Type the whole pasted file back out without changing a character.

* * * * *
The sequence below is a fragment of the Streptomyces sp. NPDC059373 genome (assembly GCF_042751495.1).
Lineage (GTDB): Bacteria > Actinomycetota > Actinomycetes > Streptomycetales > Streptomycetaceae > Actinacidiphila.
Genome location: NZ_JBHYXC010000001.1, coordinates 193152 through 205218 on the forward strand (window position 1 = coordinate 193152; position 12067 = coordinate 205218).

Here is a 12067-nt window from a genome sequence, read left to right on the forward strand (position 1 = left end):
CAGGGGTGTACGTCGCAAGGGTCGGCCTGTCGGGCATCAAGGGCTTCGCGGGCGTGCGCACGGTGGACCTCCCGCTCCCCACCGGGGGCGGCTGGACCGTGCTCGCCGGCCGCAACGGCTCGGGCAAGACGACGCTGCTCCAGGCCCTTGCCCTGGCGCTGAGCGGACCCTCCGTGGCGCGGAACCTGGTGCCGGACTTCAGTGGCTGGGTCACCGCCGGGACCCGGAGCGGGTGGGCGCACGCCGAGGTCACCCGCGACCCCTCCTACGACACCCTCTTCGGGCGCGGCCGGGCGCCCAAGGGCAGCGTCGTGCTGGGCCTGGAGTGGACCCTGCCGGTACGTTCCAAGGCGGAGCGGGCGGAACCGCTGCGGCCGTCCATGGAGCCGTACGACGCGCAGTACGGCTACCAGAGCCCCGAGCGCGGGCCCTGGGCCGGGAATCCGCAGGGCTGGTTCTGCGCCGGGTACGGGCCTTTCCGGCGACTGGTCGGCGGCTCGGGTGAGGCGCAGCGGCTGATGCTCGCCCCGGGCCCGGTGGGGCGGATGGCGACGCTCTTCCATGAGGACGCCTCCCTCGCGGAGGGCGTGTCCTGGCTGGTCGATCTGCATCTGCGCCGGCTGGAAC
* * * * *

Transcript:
The sequence below is a fragment of the Streptomyces sp. NPDC059373 genome (assembly GCF_042751495.1).
Lineage (GTDB): Bacteria > Actinomycetota > Actinomycetes > Streptomycetales > Streptomycetaceae > Actinacidiphila.
Genome location: NZ_JBHYXC010000001.1, coordinates 193152 through 205218 on the forward strand (window position 1 = coordinate 193152; position 12067 = coordinate 205218).

Here is a 12067-nt window from a genome sequence, read left to right on the forward strand (position 1 = left end):
CAGGGGTGTACGTCGCAAGGGTCGGCCTGTCGGGCATCAAGGGCTTCGCGGGCGTGCGCACGGTGGACCTCCCGCTCCCCACCGGGGGCGGCTGGACCGTGCTCGCCGGCCGCAACGGCTCGGGCAAGACGACGCTGCTCCAGGCCCTTGCCCTGGCGCTGAGCGGACCCTCCGTGGCGCGGAACCTGGTGCCGGACTTCAGTGGCTGGGTCACCGCCGGGACCCGGAGCGGGTGGGCGCACGCCGAGGTCACCCGCGACCCCTCCTACGACACCCTCTTCGGGCGCGGCCGGGCGCCCAAGGGCAGCGTCGTGCTGGGCCTGGAGTGGACCCTGCCGGTACGTTCCAAGGCGGAGCGGGCGGAACCGCTGCGGCCGTCCATGGAGCCGTACGACGCGCAGTACGGCTACCAGAGCCCCGAGCGCGGGCCCTGGGCCGGGAATCCGCAGGGCTGGTTCTGCGCCGGGTACGGGCCTTTCCGGCGACTGGTCGGCGGCTCGGGTGAGGCGCAGCGGCTGATGCTCGCCCCGGGCCCGGTGGGGCGGATGGCGACGCTCTTCCATGAGGACGCCTCCCTCGCGGAGGGCGTGTCCTGGCTGGTCGATCTGCATCTGCGCCGGCTGGAAC